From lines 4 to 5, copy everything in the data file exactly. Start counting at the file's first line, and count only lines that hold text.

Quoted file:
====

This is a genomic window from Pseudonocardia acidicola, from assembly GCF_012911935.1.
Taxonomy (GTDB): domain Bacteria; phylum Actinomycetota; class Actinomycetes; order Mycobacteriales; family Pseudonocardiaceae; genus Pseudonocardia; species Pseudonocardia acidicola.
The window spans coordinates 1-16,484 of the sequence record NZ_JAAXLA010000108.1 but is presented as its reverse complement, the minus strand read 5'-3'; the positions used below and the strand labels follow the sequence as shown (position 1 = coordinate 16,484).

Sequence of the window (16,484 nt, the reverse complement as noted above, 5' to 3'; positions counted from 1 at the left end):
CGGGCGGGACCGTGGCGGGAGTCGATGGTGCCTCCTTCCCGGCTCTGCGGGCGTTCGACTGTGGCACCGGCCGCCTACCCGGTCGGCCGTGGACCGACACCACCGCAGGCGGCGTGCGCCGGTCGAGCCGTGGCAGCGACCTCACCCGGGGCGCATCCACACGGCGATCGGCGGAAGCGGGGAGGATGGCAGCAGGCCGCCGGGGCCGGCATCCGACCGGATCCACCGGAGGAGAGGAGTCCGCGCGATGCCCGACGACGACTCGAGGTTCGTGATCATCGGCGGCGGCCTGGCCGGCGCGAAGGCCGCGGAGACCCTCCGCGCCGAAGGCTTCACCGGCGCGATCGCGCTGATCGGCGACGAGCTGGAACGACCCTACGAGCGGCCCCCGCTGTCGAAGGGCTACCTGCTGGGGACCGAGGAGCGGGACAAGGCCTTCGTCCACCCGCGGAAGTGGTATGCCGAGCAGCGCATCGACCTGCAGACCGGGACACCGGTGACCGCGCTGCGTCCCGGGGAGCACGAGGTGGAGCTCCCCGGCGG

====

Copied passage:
Sequence of the window (16,484 nt, the reverse complement as noted above, 5' to 3'; positions counted from 1 at the left end):
CGGGCGGGACCGTGGCGGGAGTCGATGGTGCCTCCTTCCCGGCTCTGCGGGCGTTCGACTGTGGCACCGGCCGCCTACCCGGTCGGCCGTGGACCGACACCACCGCAGGCGGCGTGCGCCGGTCGAGCCGTGGCAGCGACCTCACCCGGGGCGCATCCACACGGCGATCGGCGGAAGCGGGGAGGATGGCAGCAGGCCGCCGGGGCCGGCATCCGACCGGATCCACCGGAGGAGAGGAGTCCGCGCGATGCCCGACGACGACTCGAGGTTCGTGATCATCGGCGGCGGCCTGGCCGGCGCGAAGGCCGCGGAGACCCTCCGCGCCGAAGGCTTCACCGGCGCGATCGCGCTGATCGGCGACGAGCTGGAACGACCCTACGAGCGGCCCCCGCTGTCGAAGGGCTACCTGCTGGGGACCGAGGAGCGGGACAAGGCCTTCGTCCACCCGCGGAAGTGGTATGCCGAGCAGCGCATCGACCTGCAGACCGGGACACCGGTGACCGCGCTGCGTCCCGGGGAGCACGAGGTGGAGCTCCCCGGCGG